Financial Independence Interview-The Money Mine


Who are you and tell me about your reason for setting a goal of FI? 

Hi, I’m Nick, a 34 years old living in the great city of Houston and I’m the man behind the I blog mostly about personal finance and my journey to Financial Independence, but I’ve also written several articles on self-development.

As you could guess, living in Houston, I work in … Oil & Gas of course!

With an MS in Computer Science, Oil & Gas wasn’t my industry of predilection (I was more interested in IT consulting) but after I quit my first job looking for growth, the industry welcomed me and has offered many great opportunities ever since (8 years and counting).

The funny thing is, I think I got hired on a misunderstanding.

I remember that interview as if it was yesterday. It was scheduled on a Friday night, at 6 pm, far in the suburbs and it was raining. This was the 10th interview I went to in 2 weeks, I was stuck in traffic and running 30min late. I wasn’t exactly at my best when I got there.

After the first hour of interview with the IT operations team, they took me to see the CIO for a 2nd interview. It was already 7 pm, again on Friday night, and I started to wonder if that company was either crazy or desperate. Then at some point in the interview, out of nowhere, the CIO told me:

“You’re not the guy for the job”.

Ah. OK.

“Well…” I replied to him, “After all our talking tonight, I do think I am the guy for the job you’re offering. My competencies and experience match what you’re looking for, if there’s a gap please tell me, but if you have more information than I do and you have a bad feeling about this, I’d prefer to not pursue this job either”.

Of course, I was totally not the guy for the job, but it was late on Friday and I felt like I had nothing to lose. The following week they called me for a 3rd interview and hired me.

This misunderstanding led me to meet my now-wife a few years later in the company. Soon afterward, she went to study for her MBA and we learned together about finance, business, marketing… But the most interesting to me was her class on Personal Finance. It got me super interested and when she finished 2 years ago, I really started to look into it.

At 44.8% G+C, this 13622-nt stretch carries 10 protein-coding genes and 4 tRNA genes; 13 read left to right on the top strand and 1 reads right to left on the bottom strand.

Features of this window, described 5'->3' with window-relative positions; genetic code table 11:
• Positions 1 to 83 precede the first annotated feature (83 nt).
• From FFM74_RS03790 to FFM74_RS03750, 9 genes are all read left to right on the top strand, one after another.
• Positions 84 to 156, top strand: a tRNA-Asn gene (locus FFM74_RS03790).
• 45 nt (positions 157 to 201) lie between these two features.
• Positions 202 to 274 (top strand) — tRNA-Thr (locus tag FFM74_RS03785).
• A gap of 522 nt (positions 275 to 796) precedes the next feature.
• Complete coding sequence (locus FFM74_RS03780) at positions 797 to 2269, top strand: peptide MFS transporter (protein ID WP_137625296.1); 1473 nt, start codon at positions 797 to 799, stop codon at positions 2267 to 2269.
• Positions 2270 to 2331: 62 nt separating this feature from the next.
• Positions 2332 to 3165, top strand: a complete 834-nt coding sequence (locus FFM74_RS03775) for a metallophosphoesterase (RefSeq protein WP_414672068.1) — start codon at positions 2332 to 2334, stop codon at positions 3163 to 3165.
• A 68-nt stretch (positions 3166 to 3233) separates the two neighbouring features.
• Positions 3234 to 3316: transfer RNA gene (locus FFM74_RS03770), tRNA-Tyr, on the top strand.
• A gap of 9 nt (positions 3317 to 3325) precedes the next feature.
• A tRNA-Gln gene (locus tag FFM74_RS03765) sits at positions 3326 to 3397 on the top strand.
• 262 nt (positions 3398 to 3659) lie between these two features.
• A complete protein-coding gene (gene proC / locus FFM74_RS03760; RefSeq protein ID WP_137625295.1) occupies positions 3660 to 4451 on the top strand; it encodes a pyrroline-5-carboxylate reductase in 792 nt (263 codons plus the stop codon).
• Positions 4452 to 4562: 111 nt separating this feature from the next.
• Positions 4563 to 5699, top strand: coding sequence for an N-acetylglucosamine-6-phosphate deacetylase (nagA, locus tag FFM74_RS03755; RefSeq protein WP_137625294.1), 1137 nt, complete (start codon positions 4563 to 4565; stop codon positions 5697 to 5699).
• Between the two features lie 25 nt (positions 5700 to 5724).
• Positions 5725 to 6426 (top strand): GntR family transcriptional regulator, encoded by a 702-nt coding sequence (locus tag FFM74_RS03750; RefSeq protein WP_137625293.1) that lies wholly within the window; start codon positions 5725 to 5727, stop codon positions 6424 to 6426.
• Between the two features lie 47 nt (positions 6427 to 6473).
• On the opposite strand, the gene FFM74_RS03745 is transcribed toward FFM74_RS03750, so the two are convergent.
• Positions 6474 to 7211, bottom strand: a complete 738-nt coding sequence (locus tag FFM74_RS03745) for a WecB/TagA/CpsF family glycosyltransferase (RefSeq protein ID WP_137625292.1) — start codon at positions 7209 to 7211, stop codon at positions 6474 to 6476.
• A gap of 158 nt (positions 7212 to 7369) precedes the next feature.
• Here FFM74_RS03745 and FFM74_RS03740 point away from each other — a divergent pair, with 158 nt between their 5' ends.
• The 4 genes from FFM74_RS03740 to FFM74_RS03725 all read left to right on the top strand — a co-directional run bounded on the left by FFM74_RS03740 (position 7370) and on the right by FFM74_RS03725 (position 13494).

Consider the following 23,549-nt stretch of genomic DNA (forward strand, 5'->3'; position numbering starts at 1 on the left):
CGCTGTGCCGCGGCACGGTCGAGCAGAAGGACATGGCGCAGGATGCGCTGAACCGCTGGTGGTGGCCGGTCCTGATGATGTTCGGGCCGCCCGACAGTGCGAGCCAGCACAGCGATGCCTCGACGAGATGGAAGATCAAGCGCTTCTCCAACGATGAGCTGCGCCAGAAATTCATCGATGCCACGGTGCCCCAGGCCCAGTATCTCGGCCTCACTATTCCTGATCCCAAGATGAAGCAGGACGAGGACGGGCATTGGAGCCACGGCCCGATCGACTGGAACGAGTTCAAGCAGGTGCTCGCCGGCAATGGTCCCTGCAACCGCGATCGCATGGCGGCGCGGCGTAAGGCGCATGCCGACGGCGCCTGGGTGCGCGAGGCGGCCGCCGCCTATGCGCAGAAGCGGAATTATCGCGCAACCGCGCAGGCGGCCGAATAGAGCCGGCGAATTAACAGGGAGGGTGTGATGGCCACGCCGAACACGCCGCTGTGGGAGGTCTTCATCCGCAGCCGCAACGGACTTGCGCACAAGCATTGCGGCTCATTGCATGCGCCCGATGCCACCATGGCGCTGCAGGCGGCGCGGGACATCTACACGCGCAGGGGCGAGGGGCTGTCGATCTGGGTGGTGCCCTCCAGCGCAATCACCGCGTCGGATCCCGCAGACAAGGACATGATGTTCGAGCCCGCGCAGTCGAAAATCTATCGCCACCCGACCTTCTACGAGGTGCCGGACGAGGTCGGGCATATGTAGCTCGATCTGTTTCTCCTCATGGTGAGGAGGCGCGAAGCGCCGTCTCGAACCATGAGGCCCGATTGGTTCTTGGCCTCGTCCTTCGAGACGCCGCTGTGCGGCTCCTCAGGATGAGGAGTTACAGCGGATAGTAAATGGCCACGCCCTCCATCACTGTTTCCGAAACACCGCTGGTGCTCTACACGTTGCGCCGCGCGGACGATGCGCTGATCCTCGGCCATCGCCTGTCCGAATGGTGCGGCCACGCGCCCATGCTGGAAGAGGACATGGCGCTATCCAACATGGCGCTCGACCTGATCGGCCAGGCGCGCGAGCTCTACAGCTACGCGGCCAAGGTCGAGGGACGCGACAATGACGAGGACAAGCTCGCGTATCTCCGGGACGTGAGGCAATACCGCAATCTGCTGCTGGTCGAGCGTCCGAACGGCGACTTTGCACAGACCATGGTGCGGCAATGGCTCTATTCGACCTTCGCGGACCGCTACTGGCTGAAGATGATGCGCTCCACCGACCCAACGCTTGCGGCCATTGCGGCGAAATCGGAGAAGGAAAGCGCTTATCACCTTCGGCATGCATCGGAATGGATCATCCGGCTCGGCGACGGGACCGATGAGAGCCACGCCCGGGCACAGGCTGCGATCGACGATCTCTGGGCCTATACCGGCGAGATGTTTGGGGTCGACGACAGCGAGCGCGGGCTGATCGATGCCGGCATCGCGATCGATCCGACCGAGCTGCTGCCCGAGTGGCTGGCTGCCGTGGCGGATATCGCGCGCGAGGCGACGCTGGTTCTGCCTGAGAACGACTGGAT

We started to optimize our finances. We searched for a goal. I started blogging.

So I’ve learned that being opportunistic can open doors, sometimes a misunderstanding or luck helps. What matters is to try. So when EvenSteven came up with the idea of a Financial Independence Day where bloggers can register their FI date, I knew I had found a solid goal and I immediately signed up. Thanks EvenSteven!

If you would like to know how I plan to reach Financial Independence by 2022 and know a little more about me, I invite you to read these posts here and there.

Who got you started and who motivates you on your Financial Independence journey?

Initially, it started with me wanting to retire early so I could quit my job. I googled “how to retire at 40” which sent me to an article from FinancialSamurai describing exactly that and giving examples of people who made it. Then not only did I realize that this was possible, but I found a very inspiring and friendly Personal Finance community. Quickly followed the blogs of MrMoneyMustache and the famous Stock Series from jlcollinsh which opened my eyes on frugality and investment.

This is when I started to max out my 401k, opened a Vanguard account and tracked my finances in Personal Capital. I get a lot of motivation from reading all PF blogs and seeing how everyone is working and hustling hard to reach FI.

What or Who is your Why?

The ‘who’ of my ‘why’ is my wife, our family and my future self to whom I pledged to try to not screw him over.

I want my wife and my future kids to have options. Our goal with FI is to have the option to not have to work after 40 or do a job that we love even if it doesn’t pay well. I’d like to have time to spend with my (future) kids and take care of my family. I also want to minimize the regrets I may have in the future and since I see FI is within reach, it’s a goal I know I need to pursue.

Do you have any debt?  If so do you have a plan to pay this off before FI?

The only debt we still have is a mortgage on an investment property. The current rent covers the mortgage so we have no plan to pay that one early.